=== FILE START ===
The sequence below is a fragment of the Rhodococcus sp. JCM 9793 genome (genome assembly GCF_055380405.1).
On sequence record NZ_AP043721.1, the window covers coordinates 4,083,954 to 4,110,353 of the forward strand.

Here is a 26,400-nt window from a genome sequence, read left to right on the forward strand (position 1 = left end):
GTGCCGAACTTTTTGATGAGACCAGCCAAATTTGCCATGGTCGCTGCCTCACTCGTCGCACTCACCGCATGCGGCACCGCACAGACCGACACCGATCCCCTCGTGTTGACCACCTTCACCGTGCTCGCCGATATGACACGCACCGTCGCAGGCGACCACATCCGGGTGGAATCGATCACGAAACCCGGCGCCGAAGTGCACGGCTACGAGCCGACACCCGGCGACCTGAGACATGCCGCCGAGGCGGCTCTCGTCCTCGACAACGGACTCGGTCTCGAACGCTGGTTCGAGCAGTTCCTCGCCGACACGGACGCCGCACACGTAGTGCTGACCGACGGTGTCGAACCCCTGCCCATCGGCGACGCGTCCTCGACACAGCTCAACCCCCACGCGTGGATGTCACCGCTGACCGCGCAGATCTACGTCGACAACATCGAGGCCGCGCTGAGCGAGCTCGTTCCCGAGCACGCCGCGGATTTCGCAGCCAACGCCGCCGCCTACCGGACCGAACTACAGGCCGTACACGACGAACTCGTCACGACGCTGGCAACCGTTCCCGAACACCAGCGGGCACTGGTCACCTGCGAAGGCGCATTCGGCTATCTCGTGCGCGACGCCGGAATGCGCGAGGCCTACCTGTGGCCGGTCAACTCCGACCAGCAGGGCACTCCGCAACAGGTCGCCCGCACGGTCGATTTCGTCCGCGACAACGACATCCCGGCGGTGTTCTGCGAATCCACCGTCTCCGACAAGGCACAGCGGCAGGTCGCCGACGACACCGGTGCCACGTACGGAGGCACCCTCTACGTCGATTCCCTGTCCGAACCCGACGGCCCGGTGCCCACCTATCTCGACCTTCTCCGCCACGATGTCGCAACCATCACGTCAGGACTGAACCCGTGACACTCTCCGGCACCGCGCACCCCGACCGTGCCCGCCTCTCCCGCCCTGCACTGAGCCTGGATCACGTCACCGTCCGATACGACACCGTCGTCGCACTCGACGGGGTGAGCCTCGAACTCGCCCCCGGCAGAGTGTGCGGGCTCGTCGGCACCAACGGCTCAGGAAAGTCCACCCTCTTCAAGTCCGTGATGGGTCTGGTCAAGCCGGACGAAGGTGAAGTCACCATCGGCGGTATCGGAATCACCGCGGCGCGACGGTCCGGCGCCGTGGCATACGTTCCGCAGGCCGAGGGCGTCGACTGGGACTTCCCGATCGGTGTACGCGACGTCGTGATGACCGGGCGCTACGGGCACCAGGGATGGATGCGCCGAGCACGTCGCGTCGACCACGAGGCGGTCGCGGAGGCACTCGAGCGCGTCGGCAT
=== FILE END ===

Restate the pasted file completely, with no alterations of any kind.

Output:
The sequence below is a fragment of the Rhodococcus sp. JCM 9793 genome (genome assembly GCF_055380405.1).
On sequence record NZ_AP043721.1, the window covers coordinates 4,083,954 to 4,110,353 of the forward strand.

Here is a 26,400-nt window from a genome sequence, read left to right on the forward strand (position 1 = left end):
GTGCCGAACTTTTTGATGAGACCAGCCAAATTTGCCATGGTCGCTGCCTCACTCGTCGCACTCACCGCATGCGGCACCGCACAGACCGACACCGATCCCCTCGTGTTGACCACCTTCACCGTGCTCGCCGATATGACACGCACCGTCGCAGGCGACCACATCCGGGTGGAATCGATCACGAAACCCGGCGCCGAAGTGCACGGCTACGAGCCGACACCCGGCGACCTGAGACATGCCGCCGAGGCGGCTCTCGTCCTCGACAACGGACTCGGTCTCGAACGCTGGTTCGAGCAGTTCCTCGCCGACACGGACGCCGCACACGTAGTGCTGACCGACGGTGTCGAACCCCTGCCCATCGGCGACGCGTCCTCGACACAGCTCAACCCCCACGCGTGGATGTCACCGCTGACCGCGCAGATCTACGTCGACAACATCGAGGCCGCGCTGAGCGAGCTCGTTCCCGAGCACGCCGCGGATTTCGCAGCCAACGCCGCCGCCTACCGGACCGAACTACAGGCCGTACACGACGAACTCGTCACGACGCTGGCAACCGTTCCCGAACACCAGCGGGCACTGGTCACCTGCGAAGGCGCATTCGGCTATCTCGTGCGCGACGCCGGAATGCGCGAGGCCTACCTGTGGCCGGTCAACTCCGACCAGCAGGGCACTCCGCAACAGGTCGCCCGCACGGTCGATTTCGTCCGCGACAACGACATCCCGGCGGTGTTCTGCGAATCCACCGTCTCCGACAAGGCACAGCGGCAGGTCGCCGACGACACCGGTGCCACGTACGGAGGCACCCTCTACGTCGATTCCCTGTCCGAACCCGACGGCCCGGTGCCCACCTATCTCGACCTTCTCCGCCACGATGTCGCAACCATCACGTCAGGACTGAACCCGTGACACTCTCCGGCACCGCGCACCCCGACCGTGCCCGCCTCTCCCGCCCTGCACTGAGCCTGGATCACGTCACCGTCCGATACGACACCGTCGTCGCACTCGACGGGGTGAGCCTCGAACTCGCCCCCGGCAGAGTGTGCGGGCTCGTCGGCACCAACGGCTCAGGAAAGTCCACCCTCTTCAAGTCCGTGATGGGTCTGGTCAAGCCGGACGAAGGTGAAGTCACCATCGGCGGTATCGGAATCACCGCGGCGCGACGGTCCGGCGCCGTGGCATACGTTCCGCAGGCCGAGGGCGTCGACTGGGACTTCCCGATCGGTGTACGCGACGTCGTGATGACCGGGCGCTACGGGCACCAGGGATGGATGCGCCGAGCACGTCGCGTCGACCACGAGGCGGTCGCGGAGGCACTCGAGCGCGTCGGCAT